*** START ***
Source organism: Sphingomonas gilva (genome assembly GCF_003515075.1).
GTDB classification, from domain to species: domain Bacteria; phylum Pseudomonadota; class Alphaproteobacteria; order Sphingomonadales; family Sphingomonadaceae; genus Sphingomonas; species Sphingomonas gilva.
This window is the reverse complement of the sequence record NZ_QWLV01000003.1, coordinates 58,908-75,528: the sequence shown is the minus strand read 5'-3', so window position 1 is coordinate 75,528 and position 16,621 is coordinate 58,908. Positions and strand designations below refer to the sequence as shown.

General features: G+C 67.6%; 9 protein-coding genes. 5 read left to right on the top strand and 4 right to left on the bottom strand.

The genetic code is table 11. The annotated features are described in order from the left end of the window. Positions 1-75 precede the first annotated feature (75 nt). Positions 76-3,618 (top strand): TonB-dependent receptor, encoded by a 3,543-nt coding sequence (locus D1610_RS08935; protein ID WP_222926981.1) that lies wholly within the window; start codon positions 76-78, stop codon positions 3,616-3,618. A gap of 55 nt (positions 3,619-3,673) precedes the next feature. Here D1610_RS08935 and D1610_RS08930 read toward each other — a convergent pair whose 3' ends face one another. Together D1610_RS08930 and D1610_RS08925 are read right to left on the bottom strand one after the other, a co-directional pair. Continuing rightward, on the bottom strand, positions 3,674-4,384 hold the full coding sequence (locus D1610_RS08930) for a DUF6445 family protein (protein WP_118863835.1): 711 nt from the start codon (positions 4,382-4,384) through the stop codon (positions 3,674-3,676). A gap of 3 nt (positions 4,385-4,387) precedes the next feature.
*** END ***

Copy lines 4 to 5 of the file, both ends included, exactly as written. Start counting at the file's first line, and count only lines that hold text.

General features: G+C 67.6%; 9 protein-coding genes. 5 read left to right on the top strand and 4 right to left on the bottom strand.

The genetic code is table 11. The annotated features are described in order from the left end of the window. Positions 1-75 precede the first annotated feature (75 nt). Positions 76-3,618 (top strand): TonB-dependent receptor, encoded by a 3,543-nt coding sequence (locus D1610_RS08935; protein ID WP_222926981.1) that lies wholly within the window; start codon positions 76-78, stop codon positions 3,616-3,618. A gap of 55 nt (positions 3,619-3,673) precedes the next feature. Here D1610_RS08935 and D1610_RS08930 read toward each other — a convergent pair whose 3' ends face one another. Together D1610_RS08930 and D1610_RS08925 are read right to left on the bottom strand one after the other, a co-directional pair. Continuing rightward, on the bottom strand, positions 3,674-4,384 hold the full coding sequence (locus D1610_RS08930) for a DUF6445 family protein (protein WP_118863835.1): 711 nt from the start codon (positions 4,382-4,384) through the stop codon (positions 3,674-3,676). A gap of 3 nt (positions 4,385-4,387) precedes the next feature.